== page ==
Mobile Technology Use and Skills Among Individuals with Fragile X Syndrome: Implications For Healthcare Decision Making
The role of technology can be beneficial for those with developmental or intellectual disabilities, but few studies have examined technology use in individuals with fragile X syndrome (FXS). In this study, researchers examined the types of technology individuals with FXS and their families use and how they use it. They also explore the technological skills individuals with FXS possess and how engaged they are when using technology. To collect this data, a survey about technology use was sent out to 185 parents of individuals with FXS. The individuals with FXS ranged in age from 12 to 46 years old.
The results of the technology use survey varied. When asked about types of technology used, 96% of participants owned a cellphone, 82% owned a laptop, and 78% owned a tablet. Approximately 43% of individuals used technology 5 to 20 hours a week. Some of the reported technology use included watching videos (65%), playing games online (29%), emailing (29%), and using social media (29%). On average, younger individuals with FXS used a wider variety of websites and apps compared to older individuals. Many parents reported that their children were actively engaged when using technology (47%), while others reported excessive engagement (20%), moderate engagement (29%), limited engagement (13%), or no engagement with technology (3%). The results of the survey demonstrate that many individuals with FXS use a variety of technology often and in many ways. The study suggests that technology can be used by individuals with FXS in ways other than social media or for enjoyment. For example, technology could be used to share health-related information or to improve informed decision making related to FXS. Overall, this study confirms that many individuals with FXS use technology in a variety of ways, which could be helpful for researchers creating FXS intervention or treatment plans involving the use of technology.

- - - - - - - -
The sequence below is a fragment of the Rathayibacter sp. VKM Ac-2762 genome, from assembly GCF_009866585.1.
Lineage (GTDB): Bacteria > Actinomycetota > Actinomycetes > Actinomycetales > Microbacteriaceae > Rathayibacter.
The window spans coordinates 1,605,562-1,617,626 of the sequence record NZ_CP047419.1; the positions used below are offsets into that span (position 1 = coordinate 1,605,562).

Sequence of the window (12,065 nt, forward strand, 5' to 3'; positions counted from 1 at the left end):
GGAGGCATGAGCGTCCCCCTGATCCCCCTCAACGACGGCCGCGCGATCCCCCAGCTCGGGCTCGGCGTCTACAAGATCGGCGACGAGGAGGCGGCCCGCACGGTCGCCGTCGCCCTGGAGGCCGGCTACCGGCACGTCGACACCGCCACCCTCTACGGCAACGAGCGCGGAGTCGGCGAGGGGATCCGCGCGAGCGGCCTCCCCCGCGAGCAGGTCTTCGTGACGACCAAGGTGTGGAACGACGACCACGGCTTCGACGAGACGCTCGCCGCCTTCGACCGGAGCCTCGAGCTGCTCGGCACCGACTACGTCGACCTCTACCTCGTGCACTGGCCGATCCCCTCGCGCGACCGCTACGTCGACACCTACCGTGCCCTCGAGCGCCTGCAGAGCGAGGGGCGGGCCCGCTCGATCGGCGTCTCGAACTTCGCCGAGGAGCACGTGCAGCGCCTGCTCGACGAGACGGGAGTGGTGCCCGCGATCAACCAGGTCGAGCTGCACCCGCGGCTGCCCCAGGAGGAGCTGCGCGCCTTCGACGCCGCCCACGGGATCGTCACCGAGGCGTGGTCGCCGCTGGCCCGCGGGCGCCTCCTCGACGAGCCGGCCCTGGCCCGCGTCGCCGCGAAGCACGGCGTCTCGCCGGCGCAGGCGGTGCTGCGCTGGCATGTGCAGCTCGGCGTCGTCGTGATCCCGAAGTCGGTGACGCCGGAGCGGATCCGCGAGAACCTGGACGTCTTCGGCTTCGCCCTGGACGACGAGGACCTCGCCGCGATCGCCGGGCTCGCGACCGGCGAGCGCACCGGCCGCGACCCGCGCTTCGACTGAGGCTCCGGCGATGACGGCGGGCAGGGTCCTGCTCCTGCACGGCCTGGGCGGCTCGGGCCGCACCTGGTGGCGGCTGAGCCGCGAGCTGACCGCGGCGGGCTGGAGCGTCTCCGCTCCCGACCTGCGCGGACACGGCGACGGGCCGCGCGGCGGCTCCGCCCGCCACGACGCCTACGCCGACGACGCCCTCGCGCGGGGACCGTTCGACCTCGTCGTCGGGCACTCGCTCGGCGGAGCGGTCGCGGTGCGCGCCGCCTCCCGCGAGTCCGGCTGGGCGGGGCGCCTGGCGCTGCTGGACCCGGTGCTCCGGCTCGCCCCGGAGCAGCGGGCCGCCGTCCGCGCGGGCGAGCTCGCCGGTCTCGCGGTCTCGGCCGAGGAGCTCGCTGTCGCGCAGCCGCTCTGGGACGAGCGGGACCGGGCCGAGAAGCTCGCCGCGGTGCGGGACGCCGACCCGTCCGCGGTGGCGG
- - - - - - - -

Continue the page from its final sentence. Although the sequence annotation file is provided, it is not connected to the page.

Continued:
Sleep in Infants and Toddlers with Down Syndrome Compared to Typically Developing Peers: Looking Beyond Snoring
Children with Down syndrome (DS) often experience sleep problems such as restless sleep, difficulty initiating sleep, and symptoms of sleep disordered breathing. However, few studies have looked into sleep problems in children less than three years of age. In this study, researchers analyzed the sleep patterns and ecology of infants and toddlers with Down syndrome compared to those in a typically developing (TD) control group. The researchers also examined whether or not snoring status and parental behaviors explained any differences in sleep outcomes in the DS and TD groups.